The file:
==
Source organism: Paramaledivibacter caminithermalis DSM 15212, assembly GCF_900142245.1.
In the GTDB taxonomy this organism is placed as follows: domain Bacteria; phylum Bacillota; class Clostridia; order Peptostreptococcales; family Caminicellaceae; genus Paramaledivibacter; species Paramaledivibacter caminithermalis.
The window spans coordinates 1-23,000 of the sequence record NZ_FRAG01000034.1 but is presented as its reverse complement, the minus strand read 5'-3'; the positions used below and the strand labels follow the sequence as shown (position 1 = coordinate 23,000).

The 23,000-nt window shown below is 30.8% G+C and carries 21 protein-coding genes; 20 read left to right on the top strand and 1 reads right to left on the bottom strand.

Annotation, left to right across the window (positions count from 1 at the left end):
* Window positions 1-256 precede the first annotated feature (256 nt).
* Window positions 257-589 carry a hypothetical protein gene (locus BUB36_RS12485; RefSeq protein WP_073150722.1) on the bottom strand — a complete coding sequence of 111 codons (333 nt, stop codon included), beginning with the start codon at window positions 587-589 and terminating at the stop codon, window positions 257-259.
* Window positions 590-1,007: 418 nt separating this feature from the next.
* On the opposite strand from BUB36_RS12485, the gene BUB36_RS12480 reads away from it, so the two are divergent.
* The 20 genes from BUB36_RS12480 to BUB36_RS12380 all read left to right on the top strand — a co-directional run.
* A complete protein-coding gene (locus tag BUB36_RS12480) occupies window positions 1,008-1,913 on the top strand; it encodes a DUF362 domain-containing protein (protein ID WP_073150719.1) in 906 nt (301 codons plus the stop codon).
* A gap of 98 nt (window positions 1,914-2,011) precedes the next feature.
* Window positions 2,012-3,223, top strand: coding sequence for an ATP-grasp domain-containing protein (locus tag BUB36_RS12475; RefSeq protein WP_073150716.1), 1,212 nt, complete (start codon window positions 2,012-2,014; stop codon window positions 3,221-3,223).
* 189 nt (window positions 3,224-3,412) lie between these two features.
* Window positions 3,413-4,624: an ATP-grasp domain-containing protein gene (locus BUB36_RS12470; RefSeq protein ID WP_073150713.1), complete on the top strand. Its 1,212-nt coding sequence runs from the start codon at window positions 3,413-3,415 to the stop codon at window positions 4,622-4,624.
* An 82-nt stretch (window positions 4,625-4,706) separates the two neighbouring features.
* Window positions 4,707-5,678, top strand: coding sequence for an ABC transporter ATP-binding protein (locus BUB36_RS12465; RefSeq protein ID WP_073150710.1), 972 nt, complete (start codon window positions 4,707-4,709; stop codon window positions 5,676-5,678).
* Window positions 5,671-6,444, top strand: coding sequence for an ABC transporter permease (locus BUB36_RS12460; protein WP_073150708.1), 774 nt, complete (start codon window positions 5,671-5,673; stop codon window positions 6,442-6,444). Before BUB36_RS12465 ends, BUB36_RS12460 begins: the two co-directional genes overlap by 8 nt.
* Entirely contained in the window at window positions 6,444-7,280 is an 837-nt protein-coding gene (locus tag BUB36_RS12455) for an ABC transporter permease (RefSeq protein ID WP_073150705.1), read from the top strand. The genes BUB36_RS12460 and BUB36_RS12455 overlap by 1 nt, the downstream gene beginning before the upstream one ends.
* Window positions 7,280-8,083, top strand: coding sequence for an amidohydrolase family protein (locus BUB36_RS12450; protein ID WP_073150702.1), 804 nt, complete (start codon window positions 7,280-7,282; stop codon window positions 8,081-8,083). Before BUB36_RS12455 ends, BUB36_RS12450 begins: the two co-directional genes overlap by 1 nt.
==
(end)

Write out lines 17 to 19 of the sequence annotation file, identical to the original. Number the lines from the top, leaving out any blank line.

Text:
* Window positions 4,707-5,678, top strand: coding sequence for an ABC transporter ATP-binding protein (locus BUB36_RS12465; RefSeq protein ID WP_073150710.1), 972 nt, complete (start codon window positions 4,707-4,709; stop codon window positions 5,676-5,678).
* Window positions 5,671-6,444, top strand: coding sequence for an ABC transporter permease (locus BUB36_RS12460; protein WP_073150708.1), 774 nt, complete (start codon window positions 5,671-5,673; stop codon window positions 6,442-6,444). Before BUB36_RS12465 ends, BUB36_RS12460 begins: the two co-directional genes overlap by 8 nt.
* Entirely contained in the window at window positions 6,444-7,280 is an 837-nt protein-coding gene (locus tag BUB36_RS12455) for an ABC transporter permease (RefSeq protein ID WP_073150705.1), read from the top strand. The genes BUB36_RS12460 and BUB36_RS12455 overlap by 1 nt, the downstream gene beginning before the upstream one ends.